Thursday, August 29, 2013

Centurion/Bar Maximus

Centurion and Bar Maximus chef Eric Osburn knows his alcohol.  Toward the end of my recent hour-long chat with him at Maximus he pointed to the top of the wine-bottle-lined bar and asked if I knew where all of the empty bottles had come from.  After letting me guess errantly for a while he concluded, "I drank them all."  Impressive enough until he pointed to the adjoining Centurion restaurant and the wall lined with several dozen more bottles.  His point was that in order to know what good wine is, one has to be constantly drinking wine; a job many of us would clamor for, but one he takes seriously.

Chef Eric brings this same enthusiasm to the world of whisk{e}y.  After having a vivid deja vu moment in which Eric contested my assertion that there is no good American whiskey bar in the Phoenix area by saying, "yeah, except for Magnums," he explained that he is perhaps more hopeful than am I about the future of whiskey in Phoenix.  Maybe he has reason to be so hopeful since he believes he's going to have a hand in this future.  Within five years (ideally within two to three) he's planning to have 200 scotches, 80 bourbons/ryes, and a very healthy smattering of other worthwhile drinks (gin, cognac, etc) lining the shelves at Bar Maximus.  He's well on his way for the Scotch at least.

He recently hosted a "350 Years of Scotch" event during which participants (those willing and able to shell out the $200 entry fee) walked (and drank) their way through the history of Scotch with Eric serving as tour-guide.  After brainstorming a while about his next whiskey-centric event we decided that a blind tasting of several American whiskies would be entertaining and enlightening; Eric is hoping to host this event in the fall or early winter.

Chef Eric and I disagree on a variety of issues related to whiskey; he's a Scotch guy who appreciates American whiskey; I'm an American whiskey enthusiast who drinks enough Scotch to keep the "e" in "whiskey" encased in hipster brackets -- {e}.  Perhaps most contentious was his assertion that American whiskey drinkers tend to fall into one of two camps: those who just want a smooth drink experience regardless of complexity or flavor, and those who want to be punched in the face by their drink (i.e. those like me who enjoy drinking their cask-strength George T. Stagg without adding water).  I'd argue that he's perhaps right about the first group, but sorely mistaken on the latter; I don't mind a good Stagg punch in the face, but I'd argue that a Thomas H. Handy Sazerac Rye, a High West Rendezvous Rye, or even George T. Stagg itself -- even with all of its brute strength -- would rival most Scotches out there in terms of complexity (and flavor).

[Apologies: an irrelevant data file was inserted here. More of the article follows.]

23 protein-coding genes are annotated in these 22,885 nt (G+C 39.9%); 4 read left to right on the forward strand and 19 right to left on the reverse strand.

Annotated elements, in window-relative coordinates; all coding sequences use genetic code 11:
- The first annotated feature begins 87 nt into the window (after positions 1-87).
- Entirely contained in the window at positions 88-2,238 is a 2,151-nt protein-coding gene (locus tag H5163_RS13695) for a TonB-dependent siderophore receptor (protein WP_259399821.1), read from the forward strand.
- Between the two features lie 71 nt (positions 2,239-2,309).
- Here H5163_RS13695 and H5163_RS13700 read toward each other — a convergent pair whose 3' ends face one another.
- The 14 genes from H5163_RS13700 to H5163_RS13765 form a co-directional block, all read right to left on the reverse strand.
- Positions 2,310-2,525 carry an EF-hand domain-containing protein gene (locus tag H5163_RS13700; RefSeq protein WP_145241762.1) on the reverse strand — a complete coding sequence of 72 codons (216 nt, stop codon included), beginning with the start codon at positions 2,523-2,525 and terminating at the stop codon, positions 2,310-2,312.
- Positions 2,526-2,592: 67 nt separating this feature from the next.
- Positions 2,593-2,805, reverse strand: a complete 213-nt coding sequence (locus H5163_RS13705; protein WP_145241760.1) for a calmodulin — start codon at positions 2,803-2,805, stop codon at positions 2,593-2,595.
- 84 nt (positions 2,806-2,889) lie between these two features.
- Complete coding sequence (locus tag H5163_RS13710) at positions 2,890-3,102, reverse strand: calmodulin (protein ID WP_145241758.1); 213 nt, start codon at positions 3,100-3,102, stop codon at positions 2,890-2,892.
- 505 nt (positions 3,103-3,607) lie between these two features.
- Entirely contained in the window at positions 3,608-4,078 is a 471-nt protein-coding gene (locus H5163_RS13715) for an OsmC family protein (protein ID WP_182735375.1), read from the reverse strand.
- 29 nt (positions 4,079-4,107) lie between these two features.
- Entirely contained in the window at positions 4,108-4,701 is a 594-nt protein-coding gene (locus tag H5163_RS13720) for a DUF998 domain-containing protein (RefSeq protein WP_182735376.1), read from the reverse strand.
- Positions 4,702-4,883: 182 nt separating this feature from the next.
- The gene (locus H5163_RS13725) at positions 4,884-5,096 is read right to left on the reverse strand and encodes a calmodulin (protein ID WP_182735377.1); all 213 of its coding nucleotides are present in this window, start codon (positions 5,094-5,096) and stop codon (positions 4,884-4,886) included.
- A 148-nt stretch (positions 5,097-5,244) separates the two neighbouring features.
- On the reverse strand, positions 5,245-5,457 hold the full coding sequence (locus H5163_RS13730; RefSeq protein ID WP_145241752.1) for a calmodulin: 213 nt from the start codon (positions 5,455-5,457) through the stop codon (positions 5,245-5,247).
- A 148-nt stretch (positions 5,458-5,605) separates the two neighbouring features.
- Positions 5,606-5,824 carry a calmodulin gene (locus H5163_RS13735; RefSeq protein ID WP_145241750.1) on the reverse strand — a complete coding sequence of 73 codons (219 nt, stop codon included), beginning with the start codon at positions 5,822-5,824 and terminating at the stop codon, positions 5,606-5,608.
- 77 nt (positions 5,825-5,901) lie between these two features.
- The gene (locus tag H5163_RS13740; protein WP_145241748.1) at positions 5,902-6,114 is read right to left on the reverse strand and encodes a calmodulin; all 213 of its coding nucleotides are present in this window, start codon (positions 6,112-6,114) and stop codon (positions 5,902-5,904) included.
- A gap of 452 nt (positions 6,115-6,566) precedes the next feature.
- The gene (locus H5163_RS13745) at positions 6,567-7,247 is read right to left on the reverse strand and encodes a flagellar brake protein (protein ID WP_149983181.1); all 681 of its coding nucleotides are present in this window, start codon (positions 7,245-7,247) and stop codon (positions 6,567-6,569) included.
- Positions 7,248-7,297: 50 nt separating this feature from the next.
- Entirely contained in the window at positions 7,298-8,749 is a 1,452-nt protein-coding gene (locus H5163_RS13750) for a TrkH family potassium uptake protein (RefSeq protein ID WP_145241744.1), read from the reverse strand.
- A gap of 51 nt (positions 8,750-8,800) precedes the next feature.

In spite of our differences, I inherently trust someone who is as knowledgeable, and as detail-oriented as Eric is.  At one point in our discussion, as he was explaining why he so thoroughly enjoys the Glenlivet lineup (each successive iteration is a unique formulation, not just a further refinement of the lesser-aged version), he interrupted himself to ensure that a server at the bar was serving a drink correctly.  Only when he was satisfied that the drink was to his specifications, and after educating the server on proper beverage storage, would he return to our conversation.  If he takes this same approach to whiskey, I can live with his specious views on American whiskey and its adherents...after all, someone as educated as he is on the world of whiskey (and alcohol in general) will surely be willing to learn a little more from American whiskey lovers around town.

Here's hoping that his vision for the future of whiskey in Phoenix comes to fruition...and sooner than later.

In the meantime if you want to drink some good scotch and perhaps chat with Chef Eric yourself, Centurion and Bar Maximus can be found here:

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1 comment:

  1. I hope Mr. Osborn can figure out how to not charge a third of the price of the bottle for a single pour, unlike Magnum's. Super excited to hear his vision for an extensive bourbon/rye menu!